What is protein?

Protein is an essential macronutrient found in many foods. Protein is made from amino acids. Your body can make some amino acids but not all of them, making it necessary to obtain amino acids from food.

Protein is used by your body to provide building blocks for growth for repairing cells such as muscles, skin, and nails. Proteins also make enzymes and hormones, which are required for key body functions.1

How much protein do I need?

For most adults over 19 years old, Health Canada recommends 0.8 g/kg of body weight per day of protein.3

Do I need more protein if I am physically active?

Adequate protein intake improves your body’s response to athletic training and helps shorten the time you need to recover after exercise.4

If you exercise regularly and intensely, your protein needs will be higher than average.

For both endurance and strength exercise, aim for 1.2 – 2.0 g/kg of body weight per day of protein.

Although protein is important, make sure you eat enough calories to maintain your weight, otherwise protein will be used for fuel rather than to build and repair muscle in the body.2

Should I have protein right after a workout?

Research shows that the total amount of protein consumed during the days you train is more important than if you eat protein right after exercise. However, it is recommended to have a meal or snack consisting of protein within a few hours of exercise to help with muscle repair, growth, and recovery.

Dietitians of Canada recommend dividing your protein into 3-4 evenly spaced meals or snacks throughout the day to ensure you meet your protein requirements. At each meal or snack, aim for 15-25 grams of protein and include protein from a variety of different food sources. Eating a variety of foods will also help you get a range of vitamins and minerals that are important for your body.2

What foods are high in protein?

Canada’s food guide recommends consuming protein foods from plants more often, as they provide more fiber and less saturated fat than other types of protein foods.6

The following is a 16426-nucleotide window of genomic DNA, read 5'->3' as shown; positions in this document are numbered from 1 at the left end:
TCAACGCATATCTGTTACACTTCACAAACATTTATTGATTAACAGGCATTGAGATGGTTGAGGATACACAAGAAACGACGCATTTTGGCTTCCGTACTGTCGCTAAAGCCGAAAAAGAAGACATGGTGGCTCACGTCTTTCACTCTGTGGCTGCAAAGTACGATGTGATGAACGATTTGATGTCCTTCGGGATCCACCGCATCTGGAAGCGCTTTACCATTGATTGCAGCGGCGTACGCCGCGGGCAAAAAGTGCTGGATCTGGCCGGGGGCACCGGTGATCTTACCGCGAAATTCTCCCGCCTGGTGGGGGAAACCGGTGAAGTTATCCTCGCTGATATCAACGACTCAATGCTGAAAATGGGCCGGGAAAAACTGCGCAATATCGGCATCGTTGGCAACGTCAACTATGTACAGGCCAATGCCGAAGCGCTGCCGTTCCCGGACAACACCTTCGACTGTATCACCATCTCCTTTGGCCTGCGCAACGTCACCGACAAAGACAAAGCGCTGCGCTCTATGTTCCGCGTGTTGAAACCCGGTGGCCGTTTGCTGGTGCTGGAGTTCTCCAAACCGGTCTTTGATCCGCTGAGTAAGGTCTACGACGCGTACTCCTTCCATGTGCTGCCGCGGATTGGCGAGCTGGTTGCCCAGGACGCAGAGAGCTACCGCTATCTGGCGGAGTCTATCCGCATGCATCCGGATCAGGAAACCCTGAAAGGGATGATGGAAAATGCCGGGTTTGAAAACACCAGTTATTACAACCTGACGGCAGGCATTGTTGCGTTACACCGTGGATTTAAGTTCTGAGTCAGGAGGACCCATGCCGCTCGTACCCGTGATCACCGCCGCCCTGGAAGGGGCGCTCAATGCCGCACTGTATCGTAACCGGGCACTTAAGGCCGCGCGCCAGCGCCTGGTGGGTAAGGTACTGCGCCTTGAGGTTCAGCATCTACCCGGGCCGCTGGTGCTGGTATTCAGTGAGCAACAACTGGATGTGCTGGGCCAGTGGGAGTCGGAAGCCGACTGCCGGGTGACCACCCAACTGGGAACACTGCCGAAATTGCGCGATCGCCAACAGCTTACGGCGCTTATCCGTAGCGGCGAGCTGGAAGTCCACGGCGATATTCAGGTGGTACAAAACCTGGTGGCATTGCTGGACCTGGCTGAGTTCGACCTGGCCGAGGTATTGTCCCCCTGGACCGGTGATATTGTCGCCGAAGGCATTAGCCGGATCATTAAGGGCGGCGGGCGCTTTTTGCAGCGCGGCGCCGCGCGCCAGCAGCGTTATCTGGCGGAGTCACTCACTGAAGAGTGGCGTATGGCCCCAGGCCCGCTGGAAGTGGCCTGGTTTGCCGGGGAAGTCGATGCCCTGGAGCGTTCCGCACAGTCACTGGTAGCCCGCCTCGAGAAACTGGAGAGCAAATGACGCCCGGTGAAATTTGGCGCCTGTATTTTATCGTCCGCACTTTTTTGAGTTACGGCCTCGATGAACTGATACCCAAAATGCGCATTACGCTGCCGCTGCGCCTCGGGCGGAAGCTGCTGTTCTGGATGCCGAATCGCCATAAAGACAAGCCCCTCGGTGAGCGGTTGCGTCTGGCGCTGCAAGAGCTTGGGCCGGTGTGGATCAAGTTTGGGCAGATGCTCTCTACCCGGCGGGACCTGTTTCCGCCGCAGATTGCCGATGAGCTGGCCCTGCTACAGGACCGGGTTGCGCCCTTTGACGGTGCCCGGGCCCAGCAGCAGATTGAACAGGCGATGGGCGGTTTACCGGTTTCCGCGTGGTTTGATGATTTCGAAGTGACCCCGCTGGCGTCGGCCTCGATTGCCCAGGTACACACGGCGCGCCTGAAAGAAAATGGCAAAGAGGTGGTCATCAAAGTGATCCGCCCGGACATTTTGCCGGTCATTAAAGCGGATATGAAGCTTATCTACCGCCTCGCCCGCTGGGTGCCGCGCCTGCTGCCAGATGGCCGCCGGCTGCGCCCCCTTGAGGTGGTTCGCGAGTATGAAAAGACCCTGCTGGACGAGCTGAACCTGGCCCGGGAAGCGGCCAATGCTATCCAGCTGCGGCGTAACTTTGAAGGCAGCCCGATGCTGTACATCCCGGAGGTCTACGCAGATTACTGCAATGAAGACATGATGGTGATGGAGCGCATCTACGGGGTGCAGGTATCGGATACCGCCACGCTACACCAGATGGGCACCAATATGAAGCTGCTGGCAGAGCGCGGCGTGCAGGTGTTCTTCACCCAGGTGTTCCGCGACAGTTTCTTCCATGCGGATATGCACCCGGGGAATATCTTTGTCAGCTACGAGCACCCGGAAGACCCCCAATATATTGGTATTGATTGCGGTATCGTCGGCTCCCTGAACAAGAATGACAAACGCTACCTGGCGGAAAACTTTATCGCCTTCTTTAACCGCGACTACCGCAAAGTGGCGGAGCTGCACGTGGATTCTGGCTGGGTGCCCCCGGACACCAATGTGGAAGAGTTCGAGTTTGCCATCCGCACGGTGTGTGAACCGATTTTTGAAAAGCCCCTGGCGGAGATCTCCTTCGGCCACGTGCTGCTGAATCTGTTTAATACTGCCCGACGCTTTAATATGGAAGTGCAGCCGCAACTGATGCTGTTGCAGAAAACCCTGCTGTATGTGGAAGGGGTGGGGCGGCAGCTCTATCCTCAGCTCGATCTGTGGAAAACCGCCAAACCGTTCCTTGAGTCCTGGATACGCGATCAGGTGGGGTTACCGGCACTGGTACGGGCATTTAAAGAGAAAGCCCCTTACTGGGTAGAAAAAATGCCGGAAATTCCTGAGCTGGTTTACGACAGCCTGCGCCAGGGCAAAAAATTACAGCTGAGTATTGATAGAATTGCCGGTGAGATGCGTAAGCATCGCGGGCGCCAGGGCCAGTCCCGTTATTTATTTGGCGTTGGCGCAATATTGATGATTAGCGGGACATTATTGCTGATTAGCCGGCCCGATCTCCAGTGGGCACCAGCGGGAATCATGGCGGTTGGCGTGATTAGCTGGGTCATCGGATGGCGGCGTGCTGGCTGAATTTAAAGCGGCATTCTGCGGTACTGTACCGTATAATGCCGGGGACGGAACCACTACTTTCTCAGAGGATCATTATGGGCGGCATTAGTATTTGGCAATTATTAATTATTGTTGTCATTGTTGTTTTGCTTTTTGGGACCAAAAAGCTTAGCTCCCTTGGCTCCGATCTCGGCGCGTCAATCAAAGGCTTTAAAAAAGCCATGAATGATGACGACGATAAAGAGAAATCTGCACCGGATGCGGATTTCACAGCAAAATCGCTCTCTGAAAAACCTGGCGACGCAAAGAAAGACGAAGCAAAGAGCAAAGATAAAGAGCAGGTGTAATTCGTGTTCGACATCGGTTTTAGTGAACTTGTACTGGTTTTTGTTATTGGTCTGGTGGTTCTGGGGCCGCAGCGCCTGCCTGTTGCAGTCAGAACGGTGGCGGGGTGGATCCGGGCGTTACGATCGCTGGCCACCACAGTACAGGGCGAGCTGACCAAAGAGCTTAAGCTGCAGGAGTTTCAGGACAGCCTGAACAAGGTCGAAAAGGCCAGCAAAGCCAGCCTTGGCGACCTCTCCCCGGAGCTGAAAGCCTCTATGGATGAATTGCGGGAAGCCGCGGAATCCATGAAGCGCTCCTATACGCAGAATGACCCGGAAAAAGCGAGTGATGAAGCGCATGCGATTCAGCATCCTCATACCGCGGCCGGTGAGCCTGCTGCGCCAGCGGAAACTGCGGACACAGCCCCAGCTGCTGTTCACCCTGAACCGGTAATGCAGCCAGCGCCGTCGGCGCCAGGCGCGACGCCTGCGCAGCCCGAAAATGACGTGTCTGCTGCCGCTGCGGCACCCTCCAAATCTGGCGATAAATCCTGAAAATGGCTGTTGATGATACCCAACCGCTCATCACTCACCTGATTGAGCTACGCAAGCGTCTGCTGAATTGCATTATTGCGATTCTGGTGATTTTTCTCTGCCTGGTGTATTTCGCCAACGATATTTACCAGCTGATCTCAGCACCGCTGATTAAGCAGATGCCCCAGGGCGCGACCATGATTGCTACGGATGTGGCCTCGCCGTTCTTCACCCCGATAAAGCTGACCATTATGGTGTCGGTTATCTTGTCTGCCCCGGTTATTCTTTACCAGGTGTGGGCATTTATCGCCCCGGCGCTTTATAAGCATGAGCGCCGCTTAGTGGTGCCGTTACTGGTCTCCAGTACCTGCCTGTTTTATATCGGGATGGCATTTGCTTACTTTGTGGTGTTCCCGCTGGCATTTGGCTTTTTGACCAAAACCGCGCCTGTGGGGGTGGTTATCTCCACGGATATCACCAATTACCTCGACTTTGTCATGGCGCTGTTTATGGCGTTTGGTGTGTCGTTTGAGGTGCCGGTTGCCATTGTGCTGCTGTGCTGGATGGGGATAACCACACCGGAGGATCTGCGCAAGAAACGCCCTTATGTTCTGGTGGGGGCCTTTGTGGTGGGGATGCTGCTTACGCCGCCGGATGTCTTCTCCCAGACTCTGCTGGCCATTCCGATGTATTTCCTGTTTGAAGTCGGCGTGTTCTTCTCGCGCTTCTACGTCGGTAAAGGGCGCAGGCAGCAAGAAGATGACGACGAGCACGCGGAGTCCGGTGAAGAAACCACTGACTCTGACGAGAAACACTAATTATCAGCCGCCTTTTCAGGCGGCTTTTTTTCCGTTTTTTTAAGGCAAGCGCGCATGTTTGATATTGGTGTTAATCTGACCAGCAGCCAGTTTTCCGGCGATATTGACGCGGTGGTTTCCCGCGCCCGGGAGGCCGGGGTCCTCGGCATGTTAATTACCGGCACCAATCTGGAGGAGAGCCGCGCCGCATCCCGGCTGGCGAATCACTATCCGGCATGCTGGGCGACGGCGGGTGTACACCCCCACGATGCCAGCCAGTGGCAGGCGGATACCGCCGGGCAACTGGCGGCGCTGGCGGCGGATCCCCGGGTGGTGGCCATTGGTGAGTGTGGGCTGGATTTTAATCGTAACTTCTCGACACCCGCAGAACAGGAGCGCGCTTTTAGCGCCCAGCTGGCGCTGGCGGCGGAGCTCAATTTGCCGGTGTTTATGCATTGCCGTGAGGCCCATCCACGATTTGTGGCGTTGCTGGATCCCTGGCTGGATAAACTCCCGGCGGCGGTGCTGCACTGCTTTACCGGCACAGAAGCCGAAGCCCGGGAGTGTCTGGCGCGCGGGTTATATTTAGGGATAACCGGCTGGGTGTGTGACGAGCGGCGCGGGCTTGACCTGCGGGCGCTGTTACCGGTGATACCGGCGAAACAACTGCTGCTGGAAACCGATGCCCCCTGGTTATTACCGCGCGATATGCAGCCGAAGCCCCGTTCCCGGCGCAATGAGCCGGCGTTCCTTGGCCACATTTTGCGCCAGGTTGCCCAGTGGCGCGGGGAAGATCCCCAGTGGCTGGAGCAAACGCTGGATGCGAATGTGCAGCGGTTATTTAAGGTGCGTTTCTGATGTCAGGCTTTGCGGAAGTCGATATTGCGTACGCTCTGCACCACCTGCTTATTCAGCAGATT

• tofu – 14 g per ¼ package5
  • hemp seeds – 13 g per ¼ cup
  • nuts and seeds  – 7 g per ¼ cup
  • peanut butter – 7 g per 2 tbsp
  • quinoa – 4 g per ½ cup
  • rice – 3 g per ½ cup2
  • beans, peas, and lentils
  • other soy products

If I am physically active, do I need protein powder?

Research shows that a protein supplement can help optimize muscle training response during exercise and subsequent recovery periods.

While high intakes of protein are safe, there is no benefit to consuming more than recommended amounts. If you are physically active, you can probably eat enough foods that contain protein to meet your needs for protein. If needed, protein supplements and protein-fortified food and beverage products can help you get enough protein.4

References

  1. Dietitians of Canada. (2019). Quick Nutrition Check for Protein. Retrieved from https://www-pennutrition-com.subzero.lib.uoguelph.ca/viewhandout.aspx?Portal=UbY=&id=JMfqXQM=&PreviewHandout=bA==
  2. Dietitians of Canada. (2018). Protein in Sports Nutrition. Retrieved from https://www-pennutrition-com.subzero.lib.uoguelph.ca/viewhandout.aspx?Portal=UbY=&id=J8HrXwc=&PreviewHandout=bA==
  3. Health Canada. (2006, June 29). Dietary Reference Intakes. Retrieved from https://www.canada.ca/en/health-canada/services/food-nutrition/healthy-eating/dietary-reference-intakes/tables/reference-values-macronutrients-dietary-reference-intakes-tables-2005.html
  4. National Institutes of Health – Office of Dietary Supplements. (2017, October 4). Dietary Supplements for Exercise and Athletic Performance. Retrieved from https://ods-od-nih-gov.subzero.lib.uoguelph.ca/factsheets/ExerciseAndAthleticPerformance-Consumer/
  5. Sunrise Soya Foods. (n.d.). Sunrise Extra Firm Tofu. Retrieved from https://www.sunrise-soya.com/products/sunrise/sunrise-extra-firm-tofu/
  6. Government of Canada. (2019, December 4). Eat protein foods. Retrieved from https://food-guide.canada.ca/en/healthy-eating-recommendations/make-it-a-habit-to-eat-vegetables-fruit-whole-grains-and-protein-foods/eat-protein-foods/

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